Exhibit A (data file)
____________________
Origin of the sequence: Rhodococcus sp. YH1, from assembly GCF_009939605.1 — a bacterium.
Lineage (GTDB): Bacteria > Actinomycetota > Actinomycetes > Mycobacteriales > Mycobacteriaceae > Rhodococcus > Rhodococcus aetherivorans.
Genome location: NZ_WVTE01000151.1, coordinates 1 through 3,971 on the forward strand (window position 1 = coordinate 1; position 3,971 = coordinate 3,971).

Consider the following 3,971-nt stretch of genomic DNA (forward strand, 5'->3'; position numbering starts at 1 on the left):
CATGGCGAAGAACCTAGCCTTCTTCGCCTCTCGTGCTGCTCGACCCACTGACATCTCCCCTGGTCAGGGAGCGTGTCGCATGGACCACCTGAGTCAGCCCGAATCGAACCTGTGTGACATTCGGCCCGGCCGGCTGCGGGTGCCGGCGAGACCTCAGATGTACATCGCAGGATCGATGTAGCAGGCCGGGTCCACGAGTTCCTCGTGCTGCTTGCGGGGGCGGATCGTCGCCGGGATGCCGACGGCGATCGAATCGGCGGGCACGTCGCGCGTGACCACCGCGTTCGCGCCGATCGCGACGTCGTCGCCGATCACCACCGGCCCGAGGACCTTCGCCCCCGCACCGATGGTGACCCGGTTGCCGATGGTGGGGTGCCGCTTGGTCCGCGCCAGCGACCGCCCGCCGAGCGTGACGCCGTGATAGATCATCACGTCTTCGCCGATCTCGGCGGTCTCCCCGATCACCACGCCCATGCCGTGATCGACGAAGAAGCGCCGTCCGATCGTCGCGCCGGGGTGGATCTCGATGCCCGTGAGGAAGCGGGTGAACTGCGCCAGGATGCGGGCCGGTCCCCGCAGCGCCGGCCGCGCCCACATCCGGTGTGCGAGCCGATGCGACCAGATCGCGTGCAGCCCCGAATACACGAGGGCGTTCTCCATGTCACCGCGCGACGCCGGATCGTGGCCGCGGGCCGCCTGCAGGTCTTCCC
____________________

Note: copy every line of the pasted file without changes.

Origin of the sequence: Rhodococcus sp. YH1, from assembly GCF_009939605.1 — a bacterium.
Lineage (GTDB): Bacteria > Actinomycetota > Actinomycetes > Mycobacteriales > Mycobacteriaceae > Rhodococcus > Rhodococcus aetherivorans.
Genome location: NZ_WVTE01000151.1, coordinates 1 through 3,971 on the forward strand (window position 1 = coordinate 1; position 3,971 = coordinate 3,971).

Consider the following 3,971-nt stretch of genomic DNA (forward strand, 5'->3'; position numbering starts at 1 on the left):
CATGGCGAAGAACCTAGCCTTCTTCGCCTCTCGTGCTGCTCGACCCACTGACATCTCCCCTGGTCAGGGAGCGTGTCGCATGGACCACCTGAGTCAGCCCGAATCGAACCTGTGTGACATTCGGCCCGGCCGGCTGCGGGTGCCGGCGAGACCTCAGATGTACATCGCAGGATCGATGTAGCAGGCCGGGTCCACGAGTTCCTCGTGCTGCTTGCGGGGGCGGATCGTCGCCGGGATGCCGACGGCGATCGAATCGGCGGGCACGTCGCGCGTGACCACCGCGTTCGCGCCGATCGCGACGTCGTCGCCGATCACCACCGGCCCGAGGACCTTCGCCCCCGCACCGATGGTGACCCGGTTGCCGATGGTGGGGTGCCGCTTGGTCCGCGCCAGCGACCGCCCGCCGAGCGTGACGCCGTGATAGATCATCACGTCTTCGCCGATCTCGGCGGTCTCCCCGATCACCACGCCCATGCCGTGATCGACGAAGAAGCGCCGTCCGATCGTCGCGCCGGGGTGGATCTCGATGCCCGTGAGGAAGCGGGTGAACTGCGCCAGGATGCGGGCCGGTCCCCGCAGCGCCGGCCGCGCCCACATCCGGTGTGCGAGCCGATGCGACCAGATCGCGTGCAGCCCCGAATACACGAGGGCGTTCTCCATGTCACCGCGCGACGCCGGATCGTGGCCGCGGGCCGCCTGCAGGTCTTCCC